Anytime someone asks for information, take action to verify that they are who they claim to be. Better yet, be extra cautious about the details you provide. Unless you’re logging into a system, no one needs to have your password.
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Systems and software need to be kept up-to-date for maximum security. Those software update messages may be annoying and the time it takes to update a system might seem like forever, but it’s a must-do if you want to minimize the risk of data breaches and protect your patients.
4. Train Employees
Rookie doctors are known for making mistakes. The best way to cut back on the risk for errors and accidental data breaches is to make sure your team knows how to use your EHR and the basics of cybersecurity.
Every time you hire a new employee, whether they’re a full-time or temporary hire, take the time to train them. Also, offer continuing education to existing team members, so they are always up-to-date on the latest security issues and data protection methods.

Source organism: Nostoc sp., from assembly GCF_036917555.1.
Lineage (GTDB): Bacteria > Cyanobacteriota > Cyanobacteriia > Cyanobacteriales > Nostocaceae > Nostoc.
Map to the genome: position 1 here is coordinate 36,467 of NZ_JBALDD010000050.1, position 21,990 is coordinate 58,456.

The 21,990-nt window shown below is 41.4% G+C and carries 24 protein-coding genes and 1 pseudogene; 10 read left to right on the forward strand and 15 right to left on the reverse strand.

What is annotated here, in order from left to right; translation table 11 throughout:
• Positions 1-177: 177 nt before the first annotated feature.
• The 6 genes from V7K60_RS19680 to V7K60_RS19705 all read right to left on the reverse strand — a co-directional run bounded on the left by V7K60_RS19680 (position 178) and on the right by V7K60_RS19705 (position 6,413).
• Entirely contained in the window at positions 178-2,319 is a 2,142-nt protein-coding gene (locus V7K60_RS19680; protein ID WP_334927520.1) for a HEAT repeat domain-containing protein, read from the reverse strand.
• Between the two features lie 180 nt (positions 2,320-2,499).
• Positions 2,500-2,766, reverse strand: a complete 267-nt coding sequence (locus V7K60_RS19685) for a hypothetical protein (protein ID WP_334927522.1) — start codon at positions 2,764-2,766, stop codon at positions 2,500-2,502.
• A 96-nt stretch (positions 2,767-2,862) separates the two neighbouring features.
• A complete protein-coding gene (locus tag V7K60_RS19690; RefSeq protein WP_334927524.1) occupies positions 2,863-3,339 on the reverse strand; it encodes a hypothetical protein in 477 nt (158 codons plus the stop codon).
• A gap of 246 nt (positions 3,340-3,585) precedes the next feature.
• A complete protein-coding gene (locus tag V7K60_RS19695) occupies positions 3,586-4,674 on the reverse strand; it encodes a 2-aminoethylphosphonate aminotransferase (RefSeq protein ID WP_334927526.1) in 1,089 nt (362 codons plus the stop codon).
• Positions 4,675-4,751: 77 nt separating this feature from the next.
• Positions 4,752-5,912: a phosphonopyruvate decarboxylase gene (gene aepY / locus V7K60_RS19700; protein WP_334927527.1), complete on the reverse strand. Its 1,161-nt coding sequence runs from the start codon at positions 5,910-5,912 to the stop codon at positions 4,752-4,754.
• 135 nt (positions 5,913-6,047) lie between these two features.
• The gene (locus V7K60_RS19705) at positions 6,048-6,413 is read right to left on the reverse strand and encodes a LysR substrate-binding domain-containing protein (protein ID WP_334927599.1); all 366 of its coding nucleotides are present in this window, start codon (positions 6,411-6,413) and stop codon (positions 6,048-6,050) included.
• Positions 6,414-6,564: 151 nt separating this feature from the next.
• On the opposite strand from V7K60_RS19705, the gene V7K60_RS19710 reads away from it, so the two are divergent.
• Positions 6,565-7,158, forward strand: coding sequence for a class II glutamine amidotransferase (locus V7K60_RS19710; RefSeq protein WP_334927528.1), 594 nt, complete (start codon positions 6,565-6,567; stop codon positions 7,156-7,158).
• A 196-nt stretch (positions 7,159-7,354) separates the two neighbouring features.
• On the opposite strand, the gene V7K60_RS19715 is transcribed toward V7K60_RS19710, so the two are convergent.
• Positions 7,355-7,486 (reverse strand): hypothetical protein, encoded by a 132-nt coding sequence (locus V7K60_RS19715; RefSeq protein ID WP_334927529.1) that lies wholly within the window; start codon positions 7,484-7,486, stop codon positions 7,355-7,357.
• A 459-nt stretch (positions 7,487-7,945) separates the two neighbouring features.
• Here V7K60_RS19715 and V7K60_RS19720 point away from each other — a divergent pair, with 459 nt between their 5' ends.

Encourage doctors to be proactive when learning about healthcare technology. The more a medical staff knows about cybersecurity, the smaller the burden is on the IT team.
If you’re going to offer free WiFi, create a separate network for guest use. Hackers can easily get access to your files and data if they also get access to a practice’s WiFi.
Patients have a role to play in enhancing cybersecurity for medical practices. If they have access to their medical information through a patient portal, encourage them to create strong passwords and use 2FA.
Also, remind patients of your practice’s policies concerning medical information. For example, tell them that you’ll never call and ask them to reveal details, like their passwords or other identifying information.
If a data breach does occur, be proactive about informing patients. The more they know about the breach, the better able they’ll be to protect themselves from additional harm.
Data breaches don’t have to be part of the modern healthcare system. With some planning and preparation, doctors, practices and patients can protect themselves and their personal information.